Shares of global drugmaker Bristol-Myers Squibb (NYSE:BMY) tumbled as much as 10% during Monday's trading session following the release of its primary data from the CheckMate-026 study involving its blockbuster cancer immunotherapy drug, Opdivo.
In August, Bristol-Myers Squibb announced that its phase 3 CheckMate-026 study involving Opdivo as a monotherapy treatment for first-line advanced non-small cell lung cancer failed to meet its primary endpoint of a statistically significant improvement in progression-free survival in patients whose tumors had PD-L1 expression of at least 5%. What we didn't know at the time was how close or far away from its goals Opdivo was. We now have that answer.
Based on a press release over the weekend, Opdivo's median PFS in patients with PD-L1 expression greater than or equal to 5% was 4.2 months, compared to 5.9 months in patients with platinum-based doublet chemotherapy. The hazard ratio of 1.15 implies slight favorability toward chemotherapy as opposed to Opdivo as a monotherapy in first-line advanced NSCLC. In terms of survival, patients taking Opdivo demonstrated a very modest edge of 14.4 months versus 13.2 months for chemotherapy. In sum, Opdivo failed miserably to get anywhere close to reaching its primary endpoint.
Making matters worse, over the weekend, Merck (NYSE:MRK) announced that its cancer immunotherapy Keytruda hit its mark in a first-line advanced NSCLC study in patients whose tumors had PD-L1 expression of at least 50%. According to the phase 3 KEYNOTE-024 trial, Keytruda cut the risk of disease progression or death by 50%, with progression-free survival in the Keytruda arm of 10.3 months compared to just 6 months for the chemotherapy arm. Furthermore, 80.2% of Keytruda patients were alive at the 6-month mark compared to 72.4% of the chemotherapy arm, and there was a clear confirmed response rate improvement for Keytruda (45% vs. 28%) compared to the chemotherapy arm.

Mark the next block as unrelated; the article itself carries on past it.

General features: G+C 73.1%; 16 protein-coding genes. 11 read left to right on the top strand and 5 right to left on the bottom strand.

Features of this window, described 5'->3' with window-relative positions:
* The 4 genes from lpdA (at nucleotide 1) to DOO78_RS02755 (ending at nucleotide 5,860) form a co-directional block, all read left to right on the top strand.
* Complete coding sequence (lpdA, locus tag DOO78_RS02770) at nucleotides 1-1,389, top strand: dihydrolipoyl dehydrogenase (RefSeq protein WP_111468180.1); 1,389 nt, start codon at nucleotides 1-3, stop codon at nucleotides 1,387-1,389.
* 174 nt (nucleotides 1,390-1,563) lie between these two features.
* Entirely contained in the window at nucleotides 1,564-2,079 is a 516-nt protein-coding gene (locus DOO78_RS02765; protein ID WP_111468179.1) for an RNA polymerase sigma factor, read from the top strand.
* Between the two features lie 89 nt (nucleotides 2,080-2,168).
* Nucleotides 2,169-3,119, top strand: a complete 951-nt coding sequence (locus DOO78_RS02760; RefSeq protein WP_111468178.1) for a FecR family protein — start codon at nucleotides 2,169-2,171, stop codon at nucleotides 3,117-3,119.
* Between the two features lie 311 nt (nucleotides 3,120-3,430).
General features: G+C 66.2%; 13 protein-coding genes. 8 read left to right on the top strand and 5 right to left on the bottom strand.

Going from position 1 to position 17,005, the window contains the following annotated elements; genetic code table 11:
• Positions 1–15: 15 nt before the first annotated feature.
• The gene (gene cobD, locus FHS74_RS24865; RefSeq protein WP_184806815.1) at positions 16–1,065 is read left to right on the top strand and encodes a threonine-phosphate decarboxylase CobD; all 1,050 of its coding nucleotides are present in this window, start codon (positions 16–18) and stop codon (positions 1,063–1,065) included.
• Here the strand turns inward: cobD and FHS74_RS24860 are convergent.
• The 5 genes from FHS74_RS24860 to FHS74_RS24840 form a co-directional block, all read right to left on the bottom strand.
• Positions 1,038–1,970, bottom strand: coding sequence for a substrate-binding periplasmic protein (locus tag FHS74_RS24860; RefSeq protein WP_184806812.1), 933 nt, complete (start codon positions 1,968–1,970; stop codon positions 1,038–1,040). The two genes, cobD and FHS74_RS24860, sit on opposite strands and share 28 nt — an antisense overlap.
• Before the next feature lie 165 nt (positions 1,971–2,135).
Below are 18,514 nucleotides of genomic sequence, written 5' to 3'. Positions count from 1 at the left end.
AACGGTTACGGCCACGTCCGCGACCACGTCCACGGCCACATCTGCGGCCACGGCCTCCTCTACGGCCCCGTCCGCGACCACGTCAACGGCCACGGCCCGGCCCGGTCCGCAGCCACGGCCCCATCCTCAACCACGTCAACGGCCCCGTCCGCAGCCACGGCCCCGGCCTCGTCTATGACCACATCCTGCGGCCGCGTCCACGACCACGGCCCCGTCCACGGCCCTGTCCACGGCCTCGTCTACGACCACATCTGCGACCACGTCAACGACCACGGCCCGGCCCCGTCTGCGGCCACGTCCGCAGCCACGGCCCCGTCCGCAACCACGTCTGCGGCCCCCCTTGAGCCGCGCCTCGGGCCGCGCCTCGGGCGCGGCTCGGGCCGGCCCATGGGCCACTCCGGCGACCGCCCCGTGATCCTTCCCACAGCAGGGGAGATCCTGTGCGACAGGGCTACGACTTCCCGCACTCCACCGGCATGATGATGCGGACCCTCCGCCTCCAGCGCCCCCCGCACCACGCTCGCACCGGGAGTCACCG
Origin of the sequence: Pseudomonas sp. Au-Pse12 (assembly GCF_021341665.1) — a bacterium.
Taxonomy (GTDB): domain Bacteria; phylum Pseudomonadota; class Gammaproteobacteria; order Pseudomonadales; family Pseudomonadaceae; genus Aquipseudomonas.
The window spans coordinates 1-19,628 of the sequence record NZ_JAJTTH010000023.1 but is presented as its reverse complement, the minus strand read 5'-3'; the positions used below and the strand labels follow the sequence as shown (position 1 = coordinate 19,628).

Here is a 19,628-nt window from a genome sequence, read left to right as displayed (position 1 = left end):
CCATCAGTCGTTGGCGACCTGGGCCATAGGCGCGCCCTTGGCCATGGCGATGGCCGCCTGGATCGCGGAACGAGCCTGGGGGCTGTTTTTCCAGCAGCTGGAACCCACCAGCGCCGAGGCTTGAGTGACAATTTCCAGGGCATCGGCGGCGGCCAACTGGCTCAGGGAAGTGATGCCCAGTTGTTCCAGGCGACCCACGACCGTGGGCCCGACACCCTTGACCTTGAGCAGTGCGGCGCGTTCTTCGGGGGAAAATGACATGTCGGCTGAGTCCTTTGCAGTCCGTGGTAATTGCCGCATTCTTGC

In other words, Keytruda is lined up for a first-line advanced NSCLC approval, and Opdivo is not.
Though this news is nothing short of shocking, and it's shaken Bristol-Myers Squibb's investors to the core, I would strongly suggest against giving up on Opdivo just yet.
Investors should keep in mind that that the CheckMate-026 trial was designed as a monotherapy, and historically, cancer immunotherapies work better when used in combination with existing oncology drugs. Also note that Opdivo remains a foundation therapy for a number of cancer treatments, including second-line NSCLC and renal cell carcinoma. It's not uncommon for different cancers, and cancer stages, to respond differently to a medication, so it would be unwise to overreact to today's news.
Bristol-Myers Squibb still offers dozens of ongoing clinical and planned combination and monotherapy opportunities with Opdivo, and based on its track record, at least some of them are likely to succeed. While peak annual sales estimates of Opdivo can rightly come down a bit after its decisive first-line NSCLC failure, and peak sales estimates for Merck's Keytruda can rightly be increased, Opdivo still has the potential to provide significant top- and bottom-line growth for Bristol-Myers going forward.
With its PEG nearing one, I believe value and growth investors may want to give Bristol-Myers Squibb a closer look.
Sean Williams has no material interest in any companies mentioned in this article. You can follow him on CAPS under the screen name TMFUltraLong, and check him out on Twitter, where he goes by the handle @TMFUltraLong.
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